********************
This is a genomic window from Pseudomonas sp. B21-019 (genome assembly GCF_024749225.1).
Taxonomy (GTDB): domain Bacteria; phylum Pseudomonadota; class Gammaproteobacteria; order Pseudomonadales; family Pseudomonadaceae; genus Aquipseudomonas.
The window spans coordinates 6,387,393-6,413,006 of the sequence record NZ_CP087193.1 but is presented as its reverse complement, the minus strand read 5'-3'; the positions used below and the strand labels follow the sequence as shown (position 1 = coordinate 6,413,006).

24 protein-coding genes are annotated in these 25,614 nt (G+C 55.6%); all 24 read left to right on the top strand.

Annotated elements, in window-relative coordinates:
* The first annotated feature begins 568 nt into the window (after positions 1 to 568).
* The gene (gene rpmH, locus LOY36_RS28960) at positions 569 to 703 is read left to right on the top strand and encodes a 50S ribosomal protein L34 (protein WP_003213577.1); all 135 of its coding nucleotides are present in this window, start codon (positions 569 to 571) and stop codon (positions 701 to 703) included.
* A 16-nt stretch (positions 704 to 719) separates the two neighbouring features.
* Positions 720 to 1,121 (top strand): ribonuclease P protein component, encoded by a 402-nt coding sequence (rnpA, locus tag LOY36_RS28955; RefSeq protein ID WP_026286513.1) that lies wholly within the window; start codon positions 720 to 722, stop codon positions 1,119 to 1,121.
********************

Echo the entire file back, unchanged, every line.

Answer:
This is a genomic window from Pseudomonas sp. B21-019 (genome assembly GCF_024749225.1).
Taxonomy (GTDB): domain Bacteria; phylum Pseudomonadota; class Gammaproteobacteria; order Pseudomonadales; family Pseudomonadaceae; genus Aquipseudomonas.
The window spans coordinates 6,387,393-6,413,006 of the sequence record NZ_CP087193.1 but is presented as its reverse complement, the minus strand read 5'-3'; the positions used below and the strand labels follow the sequence as shown (position 1 = coordinate 6,413,006).

24 protein-coding genes are annotated in these 25,614 nt (G+C 55.6%); all 24 read left to right on the top strand.

Annotated elements, in window-relative coordinates:
* The first annotated feature begins 568 nt into the window (after positions 1 to 568).
* The gene (gene rpmH, locus LOY36_RS28960) at positions 569 to 703 is read left to right on the top strand and encodes a 50S ribosomal protein L34 (protein WP_003213577.1); all 135 of its coding nucleotides are present in this window, start codon (positions 569 to 571) and stop codon (positions 701 to 703) included.
* A 16-nt stretch (positions 704 to 719) separates the two neighbouring features.
* Positions 720 to 1,121 (top strand): ribonuclease P protein component, encoded by a 402-nt coding sequence (rnpA, locus tag LOY36_RS28955; RefSeq protein ID WP_026286513.1) that lies wholly within the window; start codon positions 720 to 722, stop codon positions 1,119 to 1,121.